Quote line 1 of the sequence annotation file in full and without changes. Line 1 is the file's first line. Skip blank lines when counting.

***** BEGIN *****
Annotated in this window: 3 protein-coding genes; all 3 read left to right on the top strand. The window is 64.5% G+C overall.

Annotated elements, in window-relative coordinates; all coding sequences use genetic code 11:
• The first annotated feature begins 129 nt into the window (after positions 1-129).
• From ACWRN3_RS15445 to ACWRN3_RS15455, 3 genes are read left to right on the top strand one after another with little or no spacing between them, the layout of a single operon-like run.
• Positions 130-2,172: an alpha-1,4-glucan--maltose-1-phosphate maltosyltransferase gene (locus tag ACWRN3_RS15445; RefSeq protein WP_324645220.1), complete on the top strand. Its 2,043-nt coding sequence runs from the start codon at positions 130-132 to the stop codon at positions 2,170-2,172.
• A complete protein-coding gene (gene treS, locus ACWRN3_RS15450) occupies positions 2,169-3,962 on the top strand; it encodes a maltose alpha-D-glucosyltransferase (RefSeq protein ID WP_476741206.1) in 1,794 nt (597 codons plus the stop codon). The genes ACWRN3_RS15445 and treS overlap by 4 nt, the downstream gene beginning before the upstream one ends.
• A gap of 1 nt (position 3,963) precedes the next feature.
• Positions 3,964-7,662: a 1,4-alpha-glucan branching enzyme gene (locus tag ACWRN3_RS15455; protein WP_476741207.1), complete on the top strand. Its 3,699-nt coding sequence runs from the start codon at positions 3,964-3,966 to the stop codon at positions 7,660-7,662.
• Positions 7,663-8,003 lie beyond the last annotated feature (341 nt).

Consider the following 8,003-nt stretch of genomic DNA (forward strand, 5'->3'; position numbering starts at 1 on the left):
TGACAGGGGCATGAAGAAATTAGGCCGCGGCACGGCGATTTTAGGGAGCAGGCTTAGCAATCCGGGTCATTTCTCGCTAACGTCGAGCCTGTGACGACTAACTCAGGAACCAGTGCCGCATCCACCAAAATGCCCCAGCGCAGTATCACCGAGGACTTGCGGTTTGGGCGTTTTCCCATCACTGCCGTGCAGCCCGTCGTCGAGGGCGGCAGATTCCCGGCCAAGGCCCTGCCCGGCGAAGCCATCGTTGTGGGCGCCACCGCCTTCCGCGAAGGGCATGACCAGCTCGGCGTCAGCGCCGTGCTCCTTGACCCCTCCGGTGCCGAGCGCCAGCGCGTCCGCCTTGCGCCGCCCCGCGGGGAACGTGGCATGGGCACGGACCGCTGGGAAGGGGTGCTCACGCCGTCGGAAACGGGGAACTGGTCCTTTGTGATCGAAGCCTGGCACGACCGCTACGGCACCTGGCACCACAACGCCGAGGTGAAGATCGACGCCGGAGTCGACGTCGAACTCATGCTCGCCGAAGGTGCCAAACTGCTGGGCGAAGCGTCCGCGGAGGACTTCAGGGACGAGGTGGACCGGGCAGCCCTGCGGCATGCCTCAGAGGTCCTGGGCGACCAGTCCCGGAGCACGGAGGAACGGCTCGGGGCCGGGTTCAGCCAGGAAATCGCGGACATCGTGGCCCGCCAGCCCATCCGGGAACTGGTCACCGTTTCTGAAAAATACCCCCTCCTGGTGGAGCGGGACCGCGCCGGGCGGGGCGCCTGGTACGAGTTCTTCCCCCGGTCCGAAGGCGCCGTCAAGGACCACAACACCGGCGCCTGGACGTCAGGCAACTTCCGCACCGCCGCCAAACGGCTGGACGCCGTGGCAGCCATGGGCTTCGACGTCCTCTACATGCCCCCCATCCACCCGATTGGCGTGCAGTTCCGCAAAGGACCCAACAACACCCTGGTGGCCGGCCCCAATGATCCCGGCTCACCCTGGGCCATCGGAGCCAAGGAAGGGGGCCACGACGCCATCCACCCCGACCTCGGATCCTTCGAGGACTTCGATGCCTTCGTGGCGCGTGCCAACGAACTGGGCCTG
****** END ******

Annotated in this window: 3 protein-coding genes; all 3 read left to right on the top strand. The window is 64.5% G+C overall.